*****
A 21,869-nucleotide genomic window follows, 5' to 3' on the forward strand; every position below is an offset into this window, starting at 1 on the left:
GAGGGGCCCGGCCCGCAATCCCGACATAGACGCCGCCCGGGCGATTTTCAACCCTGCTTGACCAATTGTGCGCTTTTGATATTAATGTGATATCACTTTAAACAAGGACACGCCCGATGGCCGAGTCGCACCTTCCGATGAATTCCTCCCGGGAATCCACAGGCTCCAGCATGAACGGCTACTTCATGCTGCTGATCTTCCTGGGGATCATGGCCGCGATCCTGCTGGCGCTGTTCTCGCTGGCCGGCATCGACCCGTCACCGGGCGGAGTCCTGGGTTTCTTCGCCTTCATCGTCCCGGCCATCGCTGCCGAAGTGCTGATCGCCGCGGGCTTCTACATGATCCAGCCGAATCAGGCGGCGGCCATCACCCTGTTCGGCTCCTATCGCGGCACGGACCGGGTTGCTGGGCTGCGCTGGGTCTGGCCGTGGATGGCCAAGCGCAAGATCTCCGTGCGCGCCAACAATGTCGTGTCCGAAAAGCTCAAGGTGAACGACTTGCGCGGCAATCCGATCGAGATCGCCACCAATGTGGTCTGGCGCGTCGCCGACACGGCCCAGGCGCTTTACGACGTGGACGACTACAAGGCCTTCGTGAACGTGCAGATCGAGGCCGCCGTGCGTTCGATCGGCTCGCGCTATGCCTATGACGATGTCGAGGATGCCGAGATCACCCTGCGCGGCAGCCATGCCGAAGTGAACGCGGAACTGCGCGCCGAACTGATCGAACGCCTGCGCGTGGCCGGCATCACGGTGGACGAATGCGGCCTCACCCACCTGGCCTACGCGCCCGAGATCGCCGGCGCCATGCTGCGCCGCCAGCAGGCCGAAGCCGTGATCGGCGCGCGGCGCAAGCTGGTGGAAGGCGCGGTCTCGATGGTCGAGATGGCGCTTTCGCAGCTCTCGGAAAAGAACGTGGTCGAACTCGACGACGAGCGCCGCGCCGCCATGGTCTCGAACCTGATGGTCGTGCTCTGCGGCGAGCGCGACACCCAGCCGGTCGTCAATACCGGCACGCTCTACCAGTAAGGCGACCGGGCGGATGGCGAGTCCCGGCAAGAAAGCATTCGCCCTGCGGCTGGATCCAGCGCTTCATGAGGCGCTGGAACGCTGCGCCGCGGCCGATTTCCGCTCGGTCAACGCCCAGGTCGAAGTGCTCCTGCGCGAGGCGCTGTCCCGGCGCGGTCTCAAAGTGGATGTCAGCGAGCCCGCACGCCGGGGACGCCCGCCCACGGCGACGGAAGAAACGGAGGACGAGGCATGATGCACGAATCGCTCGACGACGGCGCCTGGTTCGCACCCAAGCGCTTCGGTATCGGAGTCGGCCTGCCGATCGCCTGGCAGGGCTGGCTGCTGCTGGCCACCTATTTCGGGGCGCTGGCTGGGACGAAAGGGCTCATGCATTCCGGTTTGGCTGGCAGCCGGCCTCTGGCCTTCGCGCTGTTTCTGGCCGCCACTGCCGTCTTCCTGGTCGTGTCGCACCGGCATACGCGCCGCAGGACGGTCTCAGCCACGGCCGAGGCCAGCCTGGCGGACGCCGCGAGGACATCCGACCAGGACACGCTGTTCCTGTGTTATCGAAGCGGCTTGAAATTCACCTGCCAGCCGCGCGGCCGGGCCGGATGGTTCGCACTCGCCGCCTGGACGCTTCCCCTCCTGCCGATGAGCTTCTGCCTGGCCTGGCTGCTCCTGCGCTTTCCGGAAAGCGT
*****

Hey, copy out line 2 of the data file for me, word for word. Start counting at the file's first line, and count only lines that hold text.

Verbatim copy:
GAGGGGCCCGGCCCGCAATCCCGACATAGACGCCGCCCGGGCGATTTTCAACCCTGCTTGACCAATTGTGCGCTTTTGATATTAATGTGATATCACTTTAAACAAGGACACGCCCGATGGCCGAGTCGCACCTTCCGATGAATTCCTCCCGGGAATCCACAGGCTCCAGCATGAACGGCTACTTCATGCTGCTGATCTTCCTGGGGATCATGGCCGCGATCCTGCTGGCGCTGTTCTCGCTGGCCGGCATCGACCCGTCACCGGGCGGAGTCCTGGGTTTCTTCGCCTTCATCGTCCCGGCCATCGCTGCCGAAGTGCTGATCGCCGCGGGCTTCTACATGATCCAGCCGAATCAGGCGGCGGCCATCACCCTGTTCGGCTCCTATCGCGGCACGGACCGGGTTGCTGGGCTGCGCTGGGTCTGGCCGTGGATGGCCAAGCGCAAGATCTCCGTGCGCGCCAACAATGTCGTGTCCGAAAAGCTCAAGGTGAACGACTTGCGCGGCAATCCGATCGAGATCGCCACCAATGTGGTCTGGCGCGTCGCCGACACGGCCCAGGCGCTTTACGACGTGGACGACTACAAGGCCTTCGTGAACGTGCAGATCGAGGCCGCCGTGCGTTCGATCGGCTCGCGCTATGCCTATGACGATGTCGAGGATGCCGAGATCACCCTGCGCGGCAGCCATGCCGAAGTGAACGCGGAACTGCGCGCCGAACTGATCGAACGCCTGCGCGTGGCCGGCATCACGGTGGACGAATGCGGCCTCACCCACCTGGCCTACGCGCCCGAGATCGCCGGCGCCATGCTGCGCCGCCAGCAGGCCGAAGCCGTGATCGGCGCGCGGCGCAAGCTGGTGGAAGGCGCGGTCTCGATGGTCGAGATGGCGCTTTCGCAGCTCTCGGAAAAGAACGTGGTCGAACTCGACGACGAGCGCCGCGCCGCCATGGTCTCGAACCTGATGGTCGTGCTCTGCGGCGAGCGCGACACCCAGCCGGTCGTCAATACCGGCACGCTCTACCAGTAAGGCGACCGGGCGGATGGCGAGTCCCGGCAAGAAAGCATTCGCCCTGCGGCTGGATCCAGCGCTTCATGAGGCGCTGGAACGCTGCGCCGCGGCCGATTTCCGCTCGGTCAACGCCCAGGTCGAAGTGCTCCTGCGCGAGGCGCTGTCCCGGCGCGGTCTCAAAGTGGATGTCAGCGAGCCCGCACGCCGGGGACGCCCGCCCACGGCGACGGAAGAAACGGAGGACGAGGCATGATGCACGAATCGCTCGACGACGGCGCCTGGTTCGCACCCAAGCGCTTCGGTATCGGAGTCGGCCTGCCGATCGCCTGGCAGGGCTGGCTGCTGCTGGCCACCTATTTCGGGGCGCTGGCTGGGACGAAAGGGCTCATGCATTCCGGTTTGGCTGGCAGCCGGCCTCTGGCCTTCGCGCTGTTTCTGGCCGCCACTGCCGTCTTCCTGGTCGTGTCGCACCGGCATACGCGCCGCAGGACGGTCTCAGCCACGGCCGAGGCCAGCCTGGCGGACGCCGCGAGGACATCCGACCAGGACACGCTGTTCCTGTGTTATCGAAGCGGCTTGAAATTCACCTGCCAGCCGCGCGGCCGGGCCGGATGGTTCGCACTCGCCGCCTGGACGCTTCCCCTCCTGCCGATGAGCTTCTGCCTGGCCTGGCTGCTCCTGCGCTTTCCGGAAAGCGT